How a local NGO is cushioning girls, women from the effects of covid-19

Susan Otieno ActionAid Kenya Executive Director

Susan Otieno ActionAid Kenya Executive Director

How a local NGO is cushioning girls, women from the effects of covid-19

By Lilian Kaivilu


As the country grapples with the effects of covid-19, ActionAid Kenya has stepped up to cushion vulnerable Kenyans in seven counties. Susan Otieno, ActionAid Kenya Executive Director spoke to Lilian Kaivilu on the measures that the organization has put in place to protect vulnerable groups from economic effects of covid-19.

You just flagged off some hygiene kits to different counties this morning. Tell us more.

Today we were flagging off hygiene kits; items received from Uniliver out of a partnership between Uniliver UK aid support as well as ActionAid working with our ActionAid office in London. We are reaching out to seven counties including Nairobi, Mombasa, Kilifi, Embu, Isiolo, Kakamega and Migori.

Why these counties?

The counties were selected based on the assessment of preparedness and engagement and the numbers that were being estimated as vulnerable community members. In each of these areas, we have to work with people who are living in poverty and exclusion. In Nairobi and Mombasa, the distribution will be happening in informal settlements. In the other counties, we will be working with communities in that are extremely marginalized. Such areas include Marafa in Kilifi, Makima in Embu, Kwisero in Kakamega and Kuria in Migori County.

Susan Otieno ActionAid Kenya Executive Director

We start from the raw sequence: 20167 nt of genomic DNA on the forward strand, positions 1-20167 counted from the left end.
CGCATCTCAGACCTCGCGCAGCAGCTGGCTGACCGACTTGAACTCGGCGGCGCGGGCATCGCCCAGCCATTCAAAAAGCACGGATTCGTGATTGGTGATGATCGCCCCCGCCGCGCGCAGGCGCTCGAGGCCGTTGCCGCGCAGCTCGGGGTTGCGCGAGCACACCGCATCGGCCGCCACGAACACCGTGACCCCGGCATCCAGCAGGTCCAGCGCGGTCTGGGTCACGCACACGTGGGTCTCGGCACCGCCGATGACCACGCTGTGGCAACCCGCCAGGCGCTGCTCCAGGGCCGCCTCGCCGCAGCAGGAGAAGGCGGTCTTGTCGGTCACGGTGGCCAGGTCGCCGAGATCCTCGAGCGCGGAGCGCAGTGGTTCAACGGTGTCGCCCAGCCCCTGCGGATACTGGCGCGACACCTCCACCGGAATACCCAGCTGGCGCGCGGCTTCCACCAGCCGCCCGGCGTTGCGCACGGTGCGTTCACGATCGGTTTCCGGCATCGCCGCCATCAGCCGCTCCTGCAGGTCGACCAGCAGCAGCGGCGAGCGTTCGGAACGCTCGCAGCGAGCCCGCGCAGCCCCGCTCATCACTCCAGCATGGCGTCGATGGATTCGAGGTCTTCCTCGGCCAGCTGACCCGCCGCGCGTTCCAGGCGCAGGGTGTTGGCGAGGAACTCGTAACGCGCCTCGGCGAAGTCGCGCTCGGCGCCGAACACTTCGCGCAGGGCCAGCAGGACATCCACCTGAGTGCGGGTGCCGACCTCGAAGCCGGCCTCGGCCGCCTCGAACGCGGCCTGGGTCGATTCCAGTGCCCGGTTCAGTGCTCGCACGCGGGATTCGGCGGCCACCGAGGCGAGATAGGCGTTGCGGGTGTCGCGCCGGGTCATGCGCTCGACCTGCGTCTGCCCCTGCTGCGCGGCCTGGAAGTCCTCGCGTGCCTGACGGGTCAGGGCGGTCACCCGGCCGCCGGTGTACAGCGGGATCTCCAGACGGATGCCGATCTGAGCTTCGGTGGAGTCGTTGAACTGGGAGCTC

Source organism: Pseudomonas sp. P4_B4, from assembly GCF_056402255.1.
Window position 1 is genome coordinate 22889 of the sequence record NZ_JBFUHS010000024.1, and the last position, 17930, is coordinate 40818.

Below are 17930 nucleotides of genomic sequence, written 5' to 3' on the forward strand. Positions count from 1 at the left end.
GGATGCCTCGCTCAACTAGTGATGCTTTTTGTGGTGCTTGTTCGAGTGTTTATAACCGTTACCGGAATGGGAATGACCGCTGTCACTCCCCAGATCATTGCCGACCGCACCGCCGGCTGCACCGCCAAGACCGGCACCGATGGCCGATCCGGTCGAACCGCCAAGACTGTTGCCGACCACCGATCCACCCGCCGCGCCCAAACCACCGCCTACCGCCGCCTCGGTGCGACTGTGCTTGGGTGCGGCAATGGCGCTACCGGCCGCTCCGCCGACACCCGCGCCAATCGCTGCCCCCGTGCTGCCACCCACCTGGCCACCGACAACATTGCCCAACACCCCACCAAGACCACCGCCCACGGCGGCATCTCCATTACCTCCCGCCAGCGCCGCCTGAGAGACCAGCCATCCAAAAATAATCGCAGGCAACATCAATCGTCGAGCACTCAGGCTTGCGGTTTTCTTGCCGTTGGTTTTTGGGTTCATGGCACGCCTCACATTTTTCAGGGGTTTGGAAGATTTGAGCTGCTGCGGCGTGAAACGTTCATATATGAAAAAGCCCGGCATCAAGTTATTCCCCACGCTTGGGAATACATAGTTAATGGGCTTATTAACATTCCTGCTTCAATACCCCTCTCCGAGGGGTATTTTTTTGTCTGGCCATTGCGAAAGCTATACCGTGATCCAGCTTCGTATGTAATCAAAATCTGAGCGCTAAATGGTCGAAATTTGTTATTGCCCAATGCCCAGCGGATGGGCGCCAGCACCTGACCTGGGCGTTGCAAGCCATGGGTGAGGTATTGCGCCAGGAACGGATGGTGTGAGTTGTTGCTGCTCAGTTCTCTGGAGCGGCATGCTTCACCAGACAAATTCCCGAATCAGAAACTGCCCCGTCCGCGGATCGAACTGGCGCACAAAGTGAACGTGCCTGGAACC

Susan Otieno ActionAid Kenya Executive Director

In Isiolo, the population is largely pastoralist. How do you plan to carry out the distribution and ensure maximum impact?

In Isiolo, we will cut across the county because of the terrain and how the people are spread. We do not work in isolation. We work with the communities and so there is a tracking system. We have an SMS platform where communities indicate where they are during humanitarian interventions. We have worked in Isiolo for over 15 years with WFP and have a mechanism of tracking the community members as they move. The same mechanism is embedded in our programs. We also work with the community members.

What is in the box?

There is soap. We consider availability of soap as an opportunity to maintain hygiene standards. We have done water tracking and some rehabilitation of water points. In a place like Magarini, we have helped pipe the water closer to them from the river. So now they need soap. With soap then we can now determine what else the community is lacking.

The government is now talking of home-based care. How prepared are we for this?

In many cases, women bear the burden of home-based care. We believe that if we target them, we will be minimizing the spread because she will take care of the sick person back at home and take care of the family at large. Our focus then should be how to provide such care givers with the resources and the right information in order to help them prevent the spread of covid-19.

In your opinion, is there hope for women who have or are at risk of experiencing domestic violence as a result of the current containment measures?

There is a way out. Domestic violence has a shadow. There are certain indicators that tell you that you are living with an abuser. And that is what we train the women; to identify these indicators as early as possible. The SMS platform should be adopted universally as it leads to the point of help. It is the same platform that the women used to mobilized to get flood lights in the slum areas. This is also why we are using the cash transfer system to give the women alternative means of income.

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